The Book of Lambert
nytheatre.com review by Allison Taylor
February 15, 2009
I have never quite understood why theatre, like fiction and unlike filmmaking, attracts writers interested in telling very autobiographical stories. As I wrote in my last review (for Dan LeFranc's Sixty Miles to Silver Lake), it's really none of my business whether the playwright has based his work on his direct experiences. And yet, it so often becomes my business—specifically when the play feels not like a complete story, but the emotional release of a playwright who thinks their private, inner demons are pretty interesting.
Such is the case for The Book of Lambert, written more than 30 years ago by Leslie Lee and being performed for the first time at La MaMa under the direction of Cyndy A. Marion. In the program, dramaturg Maxine Kern describes the playwright as taking on "the challenge of exploring the dark, frightening aspects of his own psyche." That sounds pretty intense for Lee, but despite its poetic reaches and violent outbursts, Lambert does not release any demon for us to fear—nor spark any demons for us to confront in ourselves.
The autobiographical character in question is (naturally) Lambert, an African American intellectual isolating himself in an abandoned subway tunnel while recovering from a difficult breakup with a Caucasian woman, Virginia. Like a parody of a prophet, Lambert guides a troupe of lost souls who too have hidden themselves underground. When he's not recalling his coy interactions with Virginia or sleeping with a sex-obsessed waif, Lambert practices his preaching on Michael Clancy, a shell-shocked Irishman wrestling with suppressed memories of his black elementary school teacher.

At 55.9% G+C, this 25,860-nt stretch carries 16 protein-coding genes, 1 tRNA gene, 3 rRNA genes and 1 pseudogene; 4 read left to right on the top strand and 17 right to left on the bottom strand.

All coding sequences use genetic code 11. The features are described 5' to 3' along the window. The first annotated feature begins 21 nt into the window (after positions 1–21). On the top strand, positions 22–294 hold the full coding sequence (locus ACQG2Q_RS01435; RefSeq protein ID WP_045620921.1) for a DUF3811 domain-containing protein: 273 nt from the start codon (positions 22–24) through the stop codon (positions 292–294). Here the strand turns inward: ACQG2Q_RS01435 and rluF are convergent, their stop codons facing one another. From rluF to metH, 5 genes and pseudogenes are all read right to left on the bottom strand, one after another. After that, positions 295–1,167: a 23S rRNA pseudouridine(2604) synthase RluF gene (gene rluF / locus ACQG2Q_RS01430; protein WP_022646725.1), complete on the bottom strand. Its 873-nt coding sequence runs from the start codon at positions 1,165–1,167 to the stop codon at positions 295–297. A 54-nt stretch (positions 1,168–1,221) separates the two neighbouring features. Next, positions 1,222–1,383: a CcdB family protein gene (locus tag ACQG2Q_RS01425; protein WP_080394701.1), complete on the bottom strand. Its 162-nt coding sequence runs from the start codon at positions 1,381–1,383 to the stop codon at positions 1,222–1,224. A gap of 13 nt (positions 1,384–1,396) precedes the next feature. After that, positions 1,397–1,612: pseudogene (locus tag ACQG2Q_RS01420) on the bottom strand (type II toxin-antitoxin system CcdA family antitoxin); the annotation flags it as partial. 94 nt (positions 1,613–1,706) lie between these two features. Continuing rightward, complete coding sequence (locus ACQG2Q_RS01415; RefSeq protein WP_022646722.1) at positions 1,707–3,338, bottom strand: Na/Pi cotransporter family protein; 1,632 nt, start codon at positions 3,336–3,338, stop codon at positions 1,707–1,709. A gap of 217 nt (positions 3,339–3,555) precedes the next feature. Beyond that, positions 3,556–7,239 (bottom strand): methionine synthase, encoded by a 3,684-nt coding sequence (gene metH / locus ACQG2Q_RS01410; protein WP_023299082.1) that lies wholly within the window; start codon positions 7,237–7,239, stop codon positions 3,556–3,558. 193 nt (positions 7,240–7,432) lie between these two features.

When you piece together the various episodic scraps (the dream sequences, the memories, the non-sequitur scenes), Lambert clearly wants to explore racial strife and gender relations. But those efforts are prevented by Marion's dreamily disjointed direction and Lee's stream-of-consciousness writing. Most importantly, Lee's characterization of Lambert remains distant, hollow in all his howling, despite the best efforts of Clinton Faulkner. Never whiny in his complaints and always noble in his lecturing, Faulkner endows Lambert with real distress, with a genuine need for...well, something. The play's episodic chaos might otherwise be frightening, but without that central character fleshed out and the throughline dimly lit, there's nothing with which to connect and no place to fear going.
Other than Faulkner, the highly stylized acting rarely reveals a glimpse of internal reflection. It's almost as if the cast were imitating a demonstration of their parts, a style so all-encompassing that I can only assume that's what the director wants. Of the supporting cast, the quietly desperate Arthur French as a grumpy blind man, and the dryly sarcastic Joresa Blount as a pregnant woman desperately trying to squeeze her baby out, do best with their thinly drawn material.
Somewhat oddly, Lambert's visual components do not seem to match the surreal nature of the acting and the writing. Andis Gjoni's set—a smattering of mattresses, blankets, and well-placed pieces of junk—highlights the comfortableness that this outcast group has created, rather than the inherent eeriness and loneliness of a subway tunnel. In turn, rather than depicting a needed sense of creepy grittiness, Russel Phillip Drapkin's shadowy lighting more often theatrically spotlights the play's emotional moments.
Instead of letting the lighting do the work, what I really wanted was for Lee to step up and write about himself. This disorderly structure and surreal scenes may have been quite interesting in The Book of Lambert, had Lee focused with detail on a central need for his hero.